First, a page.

Thursday, August 24, 2006

I Can Feel It in the Ether: A Big Erlang Renaissance Is Coming

A few weeks ago, I submitted to an article I had written comparing web development with Erlang + Yaws to Ruby on Rails. Why? Because it seemed like Ruby on Rails was getting all the buzz, whereas the developer community was overlooking an arguably much more powerful alternative: Erlang + Yaws.

By "more powerful," I don't mean to suggest that Yaws has more web development libraries or that it's as accessible to most web developers as Ruby on Rails.

It isn't.

(Yaws does have many useful APIs -- just not as many as Rails).

I mean "powerful" in the sense that Ericsson has been developing Erlang for 20 years with the goal of creating the ultimate language for powering its distributed, fault-tolerant, massively scalable telephone switches -- the stuff that operates with %99.9999999 (nine nines) availability.

Erlang has delivered.

Yaws is a web server written in pure Erlang, which means that it automatically inhertis the traits that have made Erlang-powered telcom switches so robust. When you're building a webapp with Yaws, you have the full power of Erlang at your fingertips.

The cost? $0.

The source code? Open.

All this stuff struck me as a very appealing package, especially in contrast to the popular array of web development tools (last I checked, nobody was programming commercial phone switches in Python or Ruby :) ) but despite my semi-serious attempt to promote it, my article got only 18 diggs.

Possibly overreacting, I thought that my Digg experience has proven that the larger developer community will probably never be interested in Erlang.

"It's a functional language in a Java dominated world," was my favorite rationalization.

Apparently, I made a mistake by thinking of digg as "the" destination for serious developers. A couple of weeks ago, somebody submitted my Erlang + Yaws vs. Ruby on Rails article was to, where it made the front page. Then another article I wrote, Why Erlang Is a Great Language for Concurrent Programming was featured on as well.

"Wow," I thought, "it looks like is where less mainstream but more interesting programming blogs get real attention."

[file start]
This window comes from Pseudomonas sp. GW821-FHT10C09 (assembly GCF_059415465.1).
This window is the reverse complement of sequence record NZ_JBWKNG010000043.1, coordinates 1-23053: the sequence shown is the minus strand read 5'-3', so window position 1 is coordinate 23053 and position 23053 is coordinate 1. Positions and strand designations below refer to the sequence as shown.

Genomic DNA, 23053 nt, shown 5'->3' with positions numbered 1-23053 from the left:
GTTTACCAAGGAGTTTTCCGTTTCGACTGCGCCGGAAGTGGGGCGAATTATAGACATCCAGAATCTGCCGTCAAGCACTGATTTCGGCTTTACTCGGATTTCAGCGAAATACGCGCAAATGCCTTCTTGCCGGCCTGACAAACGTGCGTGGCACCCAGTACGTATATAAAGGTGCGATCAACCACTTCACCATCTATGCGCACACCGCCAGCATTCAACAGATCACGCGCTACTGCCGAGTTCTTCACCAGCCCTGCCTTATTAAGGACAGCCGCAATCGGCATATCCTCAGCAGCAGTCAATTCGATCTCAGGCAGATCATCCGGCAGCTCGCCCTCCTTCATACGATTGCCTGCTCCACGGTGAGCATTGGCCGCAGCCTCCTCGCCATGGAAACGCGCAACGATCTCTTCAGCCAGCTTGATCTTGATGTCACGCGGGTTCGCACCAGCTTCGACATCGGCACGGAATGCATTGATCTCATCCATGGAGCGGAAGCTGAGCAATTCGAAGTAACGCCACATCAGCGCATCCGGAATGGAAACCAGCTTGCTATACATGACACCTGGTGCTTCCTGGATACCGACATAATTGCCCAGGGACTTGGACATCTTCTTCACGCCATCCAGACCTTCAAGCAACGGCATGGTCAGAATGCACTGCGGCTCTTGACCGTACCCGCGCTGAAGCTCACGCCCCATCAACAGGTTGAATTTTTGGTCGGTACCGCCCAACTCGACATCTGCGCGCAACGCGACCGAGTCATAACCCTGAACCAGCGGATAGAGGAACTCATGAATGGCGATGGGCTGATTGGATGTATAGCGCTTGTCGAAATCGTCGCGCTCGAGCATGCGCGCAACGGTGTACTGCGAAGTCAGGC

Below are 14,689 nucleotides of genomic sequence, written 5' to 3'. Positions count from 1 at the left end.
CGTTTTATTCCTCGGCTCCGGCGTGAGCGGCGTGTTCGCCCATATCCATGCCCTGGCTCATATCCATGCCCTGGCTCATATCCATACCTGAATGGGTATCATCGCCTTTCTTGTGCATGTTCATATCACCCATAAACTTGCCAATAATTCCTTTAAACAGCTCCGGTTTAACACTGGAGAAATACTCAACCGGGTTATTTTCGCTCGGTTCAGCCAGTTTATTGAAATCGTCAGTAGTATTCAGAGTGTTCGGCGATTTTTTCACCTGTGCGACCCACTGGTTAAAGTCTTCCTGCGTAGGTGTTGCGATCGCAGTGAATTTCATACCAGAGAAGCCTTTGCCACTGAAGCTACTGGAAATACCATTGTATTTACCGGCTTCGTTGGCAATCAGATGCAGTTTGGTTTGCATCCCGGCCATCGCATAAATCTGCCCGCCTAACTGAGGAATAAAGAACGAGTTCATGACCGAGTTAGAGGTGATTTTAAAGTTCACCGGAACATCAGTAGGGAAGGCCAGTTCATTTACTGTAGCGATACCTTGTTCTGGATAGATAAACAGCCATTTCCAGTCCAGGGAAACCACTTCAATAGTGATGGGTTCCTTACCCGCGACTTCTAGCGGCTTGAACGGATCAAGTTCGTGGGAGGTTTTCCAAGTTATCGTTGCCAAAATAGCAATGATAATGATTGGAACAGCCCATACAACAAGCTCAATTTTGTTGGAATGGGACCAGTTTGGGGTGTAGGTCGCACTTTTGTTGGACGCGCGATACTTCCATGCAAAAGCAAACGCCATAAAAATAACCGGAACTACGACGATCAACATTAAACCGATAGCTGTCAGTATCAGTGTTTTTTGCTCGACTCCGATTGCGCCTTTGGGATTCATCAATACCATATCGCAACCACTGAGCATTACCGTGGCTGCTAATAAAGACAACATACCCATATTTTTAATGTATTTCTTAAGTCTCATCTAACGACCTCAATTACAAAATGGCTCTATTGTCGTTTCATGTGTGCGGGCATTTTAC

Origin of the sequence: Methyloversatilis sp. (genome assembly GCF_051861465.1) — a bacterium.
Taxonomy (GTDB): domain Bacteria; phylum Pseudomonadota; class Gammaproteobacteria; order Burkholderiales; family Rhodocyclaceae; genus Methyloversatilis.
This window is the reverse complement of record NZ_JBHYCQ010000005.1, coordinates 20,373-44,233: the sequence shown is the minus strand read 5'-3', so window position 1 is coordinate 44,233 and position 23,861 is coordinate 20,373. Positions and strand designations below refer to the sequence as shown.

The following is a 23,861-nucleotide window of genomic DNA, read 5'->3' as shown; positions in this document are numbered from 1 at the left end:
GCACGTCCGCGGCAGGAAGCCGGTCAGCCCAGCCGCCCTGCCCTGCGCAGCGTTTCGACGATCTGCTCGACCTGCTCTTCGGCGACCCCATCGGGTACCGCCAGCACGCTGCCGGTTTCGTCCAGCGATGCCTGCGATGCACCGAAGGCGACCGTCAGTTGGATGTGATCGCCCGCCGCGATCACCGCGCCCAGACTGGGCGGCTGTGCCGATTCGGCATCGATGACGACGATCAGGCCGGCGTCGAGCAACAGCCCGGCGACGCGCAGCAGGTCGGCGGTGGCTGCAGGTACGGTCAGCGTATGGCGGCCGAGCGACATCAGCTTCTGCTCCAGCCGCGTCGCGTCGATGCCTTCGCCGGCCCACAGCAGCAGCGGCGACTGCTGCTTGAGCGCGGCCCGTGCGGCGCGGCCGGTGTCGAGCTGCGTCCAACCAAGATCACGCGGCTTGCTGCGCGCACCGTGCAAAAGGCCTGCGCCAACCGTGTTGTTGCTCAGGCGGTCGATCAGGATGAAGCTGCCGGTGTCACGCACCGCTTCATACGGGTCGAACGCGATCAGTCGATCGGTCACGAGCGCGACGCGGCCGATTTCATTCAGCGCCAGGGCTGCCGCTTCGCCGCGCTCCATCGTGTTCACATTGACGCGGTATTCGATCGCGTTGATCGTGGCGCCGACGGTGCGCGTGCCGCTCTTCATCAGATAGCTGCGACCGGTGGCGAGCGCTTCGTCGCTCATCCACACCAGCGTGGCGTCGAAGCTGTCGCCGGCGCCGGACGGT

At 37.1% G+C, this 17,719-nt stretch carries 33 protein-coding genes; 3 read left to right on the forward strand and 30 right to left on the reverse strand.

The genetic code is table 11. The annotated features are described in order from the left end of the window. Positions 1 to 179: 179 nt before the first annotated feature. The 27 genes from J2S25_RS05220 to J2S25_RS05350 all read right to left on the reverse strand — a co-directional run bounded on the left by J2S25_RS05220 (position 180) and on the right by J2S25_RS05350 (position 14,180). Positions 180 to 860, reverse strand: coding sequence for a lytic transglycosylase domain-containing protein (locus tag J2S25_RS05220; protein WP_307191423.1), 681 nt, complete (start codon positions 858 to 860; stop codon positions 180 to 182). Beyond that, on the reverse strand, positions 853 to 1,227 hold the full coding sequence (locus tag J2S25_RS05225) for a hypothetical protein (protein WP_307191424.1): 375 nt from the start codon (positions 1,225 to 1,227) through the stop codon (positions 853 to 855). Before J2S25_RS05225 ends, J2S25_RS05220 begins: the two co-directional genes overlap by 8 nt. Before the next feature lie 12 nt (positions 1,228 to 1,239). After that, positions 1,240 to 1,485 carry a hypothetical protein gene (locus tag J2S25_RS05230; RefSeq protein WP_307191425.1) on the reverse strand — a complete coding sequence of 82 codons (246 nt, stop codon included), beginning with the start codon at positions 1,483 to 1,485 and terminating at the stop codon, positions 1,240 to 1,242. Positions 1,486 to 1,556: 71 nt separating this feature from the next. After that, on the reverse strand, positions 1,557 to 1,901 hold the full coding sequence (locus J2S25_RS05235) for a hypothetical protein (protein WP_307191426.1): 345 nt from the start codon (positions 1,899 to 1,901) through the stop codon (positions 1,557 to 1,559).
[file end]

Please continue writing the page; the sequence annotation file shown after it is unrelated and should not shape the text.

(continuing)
After these events, I started following -- especially I was mostly curious as to what kind of programming languages are featured there.

Today, I had a very pleasant -- almost shocking -- surprise: has 6 Erlang-related links, the top of which is also on the front page of

Here they are:

  • 1) New Blog: Joe Armstrong (one of the fathers of Erlang) (

  • 3) Secret Weapons for Startups (

  • 5) The Free Lunch Is Over: A Fundamental Turn Toward Concurrency in Software (

  • 9) Haskell vs. Erlang (

  • 19) HiPE (High Performance Erlang compiler) presentation (

  • 22) The DIALYZER: a DIscrepancy AnaLYZer for ERlang programs (eg, an Erlang debugger) (

This is nothing short of amazing. I've never seen so many links specific to one language on -- and Erlang is far from one would call "popular."

Maybe I'm just seeing trends where I'm subconsciously trying to look for them, but maybe this really does indicate real shifts are happening and that developers are starting to recognize that for building scalable, high-available, fault tolerant systems, today's array of popular programming languages are simply nowhere close to where Erlang was 20 years ago.

Interesting times are ahead for Erlang.

Side note: DIALYZER isn't a debugger, but a static analysis tool for finding software defects.


Jeremy Dunck said...

I've never looked at Erlang before, but have been poking around at functional languages due to the coming (more mainstream) importance of concurrency.

In picking a language, my main interest is in the health of the community, the licensing of the software, and the wealth of the libraries. I'm looking at Erlang now because of the features on Reddit. I haven't yet looked at OCaml.

It's good to see constructive discussion of upcoming issues for mainstream acceptance, e.g.

Will I go with Erlang? I dunno. But I'm looking at it, and am sure others are as well.